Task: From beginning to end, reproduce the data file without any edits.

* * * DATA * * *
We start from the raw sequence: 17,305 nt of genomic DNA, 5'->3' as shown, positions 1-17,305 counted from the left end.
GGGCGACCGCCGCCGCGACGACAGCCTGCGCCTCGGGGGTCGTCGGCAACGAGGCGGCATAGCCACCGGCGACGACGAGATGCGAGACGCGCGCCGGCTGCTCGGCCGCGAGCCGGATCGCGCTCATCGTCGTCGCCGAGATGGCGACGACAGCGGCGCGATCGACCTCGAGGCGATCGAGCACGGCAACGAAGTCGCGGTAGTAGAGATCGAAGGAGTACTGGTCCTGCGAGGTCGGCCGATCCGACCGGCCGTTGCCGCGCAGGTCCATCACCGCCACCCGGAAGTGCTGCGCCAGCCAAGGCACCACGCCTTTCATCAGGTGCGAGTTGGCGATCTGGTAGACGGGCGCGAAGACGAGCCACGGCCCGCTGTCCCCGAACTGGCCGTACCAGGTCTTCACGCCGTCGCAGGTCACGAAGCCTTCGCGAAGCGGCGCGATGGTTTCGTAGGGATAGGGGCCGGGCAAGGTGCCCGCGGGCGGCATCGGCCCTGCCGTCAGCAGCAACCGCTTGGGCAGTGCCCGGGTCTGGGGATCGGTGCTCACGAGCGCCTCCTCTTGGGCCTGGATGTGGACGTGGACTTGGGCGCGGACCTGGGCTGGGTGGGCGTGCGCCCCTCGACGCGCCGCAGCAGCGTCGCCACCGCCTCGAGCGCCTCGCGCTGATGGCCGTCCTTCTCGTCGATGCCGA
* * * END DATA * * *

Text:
We start from the raw sequence: 17,305 nt of genomic DNA, 5'->3' as shown, positions 1-17,305 counted from the left end.
GGGCGACCGCCGCCGCGACGACAGCCTGCGCCTCGGGGGTCGTCGGCAACGAGGCGGCATAGCCACCGGCGACGACGAGATGCGAGACGCGCGCCGGCTGCTCGGCCGCGAGCCGGATCGCGCTCATCGTCGTCGCCGAGATGGCGACGACAGCGGCGCGATCGACCTCGAGGCGATCGAGCACGGCAACGAAGTCGCGGTAGTAGAGATCGAAGGAGTACTGGTCCTGCGAGGTCGGCCGATCCGACCGGCCGTTGCCGCGCAGGTCCATCACCGCCACCCGGAAGTGCTGCGCCAGCCAAGGCACCACGCCTTTCATCAGGTGCGAGTTGGCGATCTGGTAGACGGGCGCGAAGACGAGCCACGGCCCGCTGTCCCCGAACTGGCCGTACCAGGTCTTCACGCCGTCGCAGGTCACGAAGCCTTCGCGAAGCGGCGCGATGGTTTCGTAGGGATAGGGGCCGGGCAAGGTGCCCGCGGGCGGCATCGGCCCTGCCGTCAGCAGCAACCGCTTGGGCAGTGCCCGGGTCTGGGGATCGGTGCTCACGAGCGCCTCCTCTTGGGCCTGGATGTGGACGTGGACTTGGGCGCGGACCTGGGCTGGGTGGGCGTGCGCCCCTCGACGCGCCGCAGCAGCGTCGCCACCGCCTCGAGCGCCTCGCGCTGATGGCCGTCCTTCTCGTCGATGCCGA